Wednesday, 16 March 2016

Paddy's day memories

A Cead Mile Failte in Dublin Airport

Believe it or not but my first St Patrick's day celebration wasn't in Ireland. I must have been around 16 or 17 and my village organised a Paddy's day ceili so I went along with friends. There was Guinness, salt & vinegar crisps (I don't remember if they were Tayto's though...) and we even learned  Irish set dancing.

A few years later, I landed in Ireland and 17th of March was of course the day I was looking forward to the most. Except I got a job in a call centre, working in the French operation, so I was off on French bank holidays, but not on Irish ones. And for the first 4 years, I never got to see the parade or even celebrate.

Then there were the years I wasn't even in Ireland on Paddy's day. Once I was on a plane going on holidays, another time I was on the other side of the world in Mauritius (not that I would ever complain about that!).

I think we spent most of the day in a bar next to the beach

Then finally, after 10 years in Ireland, I managed to make it to Dublin with my sister and her friends.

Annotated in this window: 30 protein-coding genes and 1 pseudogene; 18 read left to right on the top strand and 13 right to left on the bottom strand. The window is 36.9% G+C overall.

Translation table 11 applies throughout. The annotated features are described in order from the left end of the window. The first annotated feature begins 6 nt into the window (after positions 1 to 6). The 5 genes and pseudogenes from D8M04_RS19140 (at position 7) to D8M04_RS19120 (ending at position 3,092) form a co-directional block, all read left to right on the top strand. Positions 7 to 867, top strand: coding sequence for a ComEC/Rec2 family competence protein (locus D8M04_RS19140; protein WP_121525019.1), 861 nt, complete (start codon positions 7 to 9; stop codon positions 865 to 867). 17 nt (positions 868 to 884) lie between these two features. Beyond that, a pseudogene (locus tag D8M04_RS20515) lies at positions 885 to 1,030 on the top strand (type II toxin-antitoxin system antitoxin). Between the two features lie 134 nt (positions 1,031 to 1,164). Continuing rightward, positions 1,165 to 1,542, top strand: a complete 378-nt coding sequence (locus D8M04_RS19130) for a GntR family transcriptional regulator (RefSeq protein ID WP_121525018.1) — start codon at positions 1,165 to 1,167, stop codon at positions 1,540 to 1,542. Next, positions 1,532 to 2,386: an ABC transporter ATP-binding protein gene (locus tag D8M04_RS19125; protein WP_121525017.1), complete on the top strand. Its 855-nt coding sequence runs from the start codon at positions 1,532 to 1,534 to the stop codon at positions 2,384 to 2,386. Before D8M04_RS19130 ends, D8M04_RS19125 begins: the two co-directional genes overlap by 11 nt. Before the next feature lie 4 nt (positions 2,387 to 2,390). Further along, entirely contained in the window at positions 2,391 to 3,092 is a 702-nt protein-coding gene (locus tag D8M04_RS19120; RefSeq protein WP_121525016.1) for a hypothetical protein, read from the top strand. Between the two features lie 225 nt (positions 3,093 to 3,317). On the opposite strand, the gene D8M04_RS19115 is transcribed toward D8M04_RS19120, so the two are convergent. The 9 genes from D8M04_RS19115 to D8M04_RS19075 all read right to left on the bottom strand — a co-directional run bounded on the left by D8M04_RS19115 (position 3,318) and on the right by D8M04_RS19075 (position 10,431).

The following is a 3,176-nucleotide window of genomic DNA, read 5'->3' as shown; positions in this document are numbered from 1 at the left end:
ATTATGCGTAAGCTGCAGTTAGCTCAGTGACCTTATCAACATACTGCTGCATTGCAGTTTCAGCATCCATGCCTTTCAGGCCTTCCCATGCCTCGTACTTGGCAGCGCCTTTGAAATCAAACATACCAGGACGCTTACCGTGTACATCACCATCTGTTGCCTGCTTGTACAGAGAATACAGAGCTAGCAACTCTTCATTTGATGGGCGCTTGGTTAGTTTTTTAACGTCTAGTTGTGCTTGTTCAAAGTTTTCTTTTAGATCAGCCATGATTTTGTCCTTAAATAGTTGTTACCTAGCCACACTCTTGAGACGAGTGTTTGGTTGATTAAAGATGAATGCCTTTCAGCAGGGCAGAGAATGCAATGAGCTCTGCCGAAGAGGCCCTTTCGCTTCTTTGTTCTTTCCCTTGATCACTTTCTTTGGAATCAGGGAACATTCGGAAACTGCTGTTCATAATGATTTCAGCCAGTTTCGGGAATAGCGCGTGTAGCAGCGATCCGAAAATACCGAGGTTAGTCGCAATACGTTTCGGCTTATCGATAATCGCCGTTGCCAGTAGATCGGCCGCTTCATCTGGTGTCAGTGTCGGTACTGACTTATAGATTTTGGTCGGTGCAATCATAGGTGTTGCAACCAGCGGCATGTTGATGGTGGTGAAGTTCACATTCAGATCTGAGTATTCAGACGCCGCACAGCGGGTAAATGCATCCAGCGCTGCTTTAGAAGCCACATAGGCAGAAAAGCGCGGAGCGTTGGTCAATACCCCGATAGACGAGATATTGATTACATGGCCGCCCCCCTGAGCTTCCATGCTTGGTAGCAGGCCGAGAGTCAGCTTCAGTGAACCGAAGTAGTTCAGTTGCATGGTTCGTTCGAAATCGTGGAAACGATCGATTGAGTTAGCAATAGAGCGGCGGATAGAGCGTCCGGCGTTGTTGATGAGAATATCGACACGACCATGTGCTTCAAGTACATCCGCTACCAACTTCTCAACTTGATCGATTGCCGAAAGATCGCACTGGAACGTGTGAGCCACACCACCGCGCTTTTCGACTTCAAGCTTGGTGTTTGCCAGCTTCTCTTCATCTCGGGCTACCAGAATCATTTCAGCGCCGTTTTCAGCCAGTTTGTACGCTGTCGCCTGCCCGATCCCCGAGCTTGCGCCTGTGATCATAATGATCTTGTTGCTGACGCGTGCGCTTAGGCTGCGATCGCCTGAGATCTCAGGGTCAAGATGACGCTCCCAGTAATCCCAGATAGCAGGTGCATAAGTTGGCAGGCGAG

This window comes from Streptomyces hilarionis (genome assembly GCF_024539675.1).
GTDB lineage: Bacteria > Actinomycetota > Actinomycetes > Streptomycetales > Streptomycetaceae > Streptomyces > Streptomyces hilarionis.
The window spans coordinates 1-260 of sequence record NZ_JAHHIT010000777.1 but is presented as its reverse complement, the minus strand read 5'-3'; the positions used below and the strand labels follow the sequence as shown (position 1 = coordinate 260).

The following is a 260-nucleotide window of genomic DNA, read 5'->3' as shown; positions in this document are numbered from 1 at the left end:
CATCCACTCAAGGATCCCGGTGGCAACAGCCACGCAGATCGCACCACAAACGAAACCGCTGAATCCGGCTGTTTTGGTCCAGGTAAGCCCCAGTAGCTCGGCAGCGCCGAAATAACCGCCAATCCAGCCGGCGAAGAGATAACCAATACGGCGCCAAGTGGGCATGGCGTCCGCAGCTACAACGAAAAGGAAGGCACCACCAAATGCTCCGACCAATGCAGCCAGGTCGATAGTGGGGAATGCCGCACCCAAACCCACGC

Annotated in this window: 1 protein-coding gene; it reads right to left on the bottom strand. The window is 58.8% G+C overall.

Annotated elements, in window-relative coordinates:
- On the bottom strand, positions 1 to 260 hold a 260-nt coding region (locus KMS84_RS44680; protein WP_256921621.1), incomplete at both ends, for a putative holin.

Just a piece of advice if you're going to the parade in Dublin tomorrow: Arrive EARLY if you want to see something without having to climb on a fence, O'Connell statue or a friend...

I actually couldn't find any pictures of the parade itself. I don't remember what happened (and no, drink wasn't involved yet at that time of the day), but I suspect I didn't have a great view so there was no point...

Another reason might be I was a bit disappointed with the show itself. You see, in Ireland, Paddy's day parade is a celebration of the community. In smaller towns,  local groups (scouts, karate, dancing...) would walk alongside firemen, coast guards, even tractors... You might have a few music bands as well. And no parade would be complete without a local personality acting as the "Grand Marshall".

I was brought up in a region where we celebrate our Celtic heritage, where people parade in traditional costumes, play breton music and demonstrate dances. I guess I was just a bit disappointed by the lack of "traditional" Irish culture on St Patrick's day.

This doesn't mean I didn't have fun the day I went to Dublin. We took the compulsory picture with the Garda, we went to the pub and celebrated Ireland's national day with pride.

One thing for sure, being in Dublin on St Patrick's day is something everyone should do once in their life because well, it's just great craic!!

Happy Paddy's day !